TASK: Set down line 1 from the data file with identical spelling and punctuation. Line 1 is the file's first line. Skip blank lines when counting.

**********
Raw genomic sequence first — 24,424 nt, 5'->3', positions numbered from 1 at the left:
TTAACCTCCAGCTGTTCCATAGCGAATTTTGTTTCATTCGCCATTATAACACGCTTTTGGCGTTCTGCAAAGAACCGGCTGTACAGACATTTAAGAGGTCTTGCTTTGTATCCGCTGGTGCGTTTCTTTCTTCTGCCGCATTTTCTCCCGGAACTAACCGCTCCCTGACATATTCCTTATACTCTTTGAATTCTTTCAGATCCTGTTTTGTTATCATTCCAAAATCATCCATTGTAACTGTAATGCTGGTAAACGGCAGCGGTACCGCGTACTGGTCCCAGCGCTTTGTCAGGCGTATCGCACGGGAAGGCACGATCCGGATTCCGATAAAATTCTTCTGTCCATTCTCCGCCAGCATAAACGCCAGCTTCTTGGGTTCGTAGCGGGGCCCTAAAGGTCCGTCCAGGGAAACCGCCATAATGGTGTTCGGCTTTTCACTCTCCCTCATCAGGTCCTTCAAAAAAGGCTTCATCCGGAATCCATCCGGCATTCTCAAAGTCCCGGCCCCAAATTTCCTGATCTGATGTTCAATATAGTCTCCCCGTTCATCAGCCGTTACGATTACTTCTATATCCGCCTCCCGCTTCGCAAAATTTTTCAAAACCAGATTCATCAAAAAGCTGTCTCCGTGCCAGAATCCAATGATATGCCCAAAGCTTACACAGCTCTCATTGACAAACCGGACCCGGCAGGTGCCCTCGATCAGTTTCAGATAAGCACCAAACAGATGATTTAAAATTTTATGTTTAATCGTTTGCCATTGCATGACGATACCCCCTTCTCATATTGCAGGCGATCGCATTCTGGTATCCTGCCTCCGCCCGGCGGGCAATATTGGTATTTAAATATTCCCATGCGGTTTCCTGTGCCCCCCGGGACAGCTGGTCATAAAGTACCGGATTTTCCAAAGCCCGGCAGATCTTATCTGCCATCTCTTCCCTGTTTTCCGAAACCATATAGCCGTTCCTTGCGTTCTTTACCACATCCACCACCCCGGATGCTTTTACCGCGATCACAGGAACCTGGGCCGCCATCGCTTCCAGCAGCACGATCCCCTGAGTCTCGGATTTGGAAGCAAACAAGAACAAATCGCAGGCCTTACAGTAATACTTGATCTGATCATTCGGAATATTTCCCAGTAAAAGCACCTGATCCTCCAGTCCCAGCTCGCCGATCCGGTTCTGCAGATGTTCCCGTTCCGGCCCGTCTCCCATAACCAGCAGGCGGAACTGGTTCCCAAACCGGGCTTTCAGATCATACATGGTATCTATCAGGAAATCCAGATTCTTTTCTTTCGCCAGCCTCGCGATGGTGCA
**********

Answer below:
Raw genomic sequence first — 24,424 nt, 5'->3', positions numbered from 1 at the left: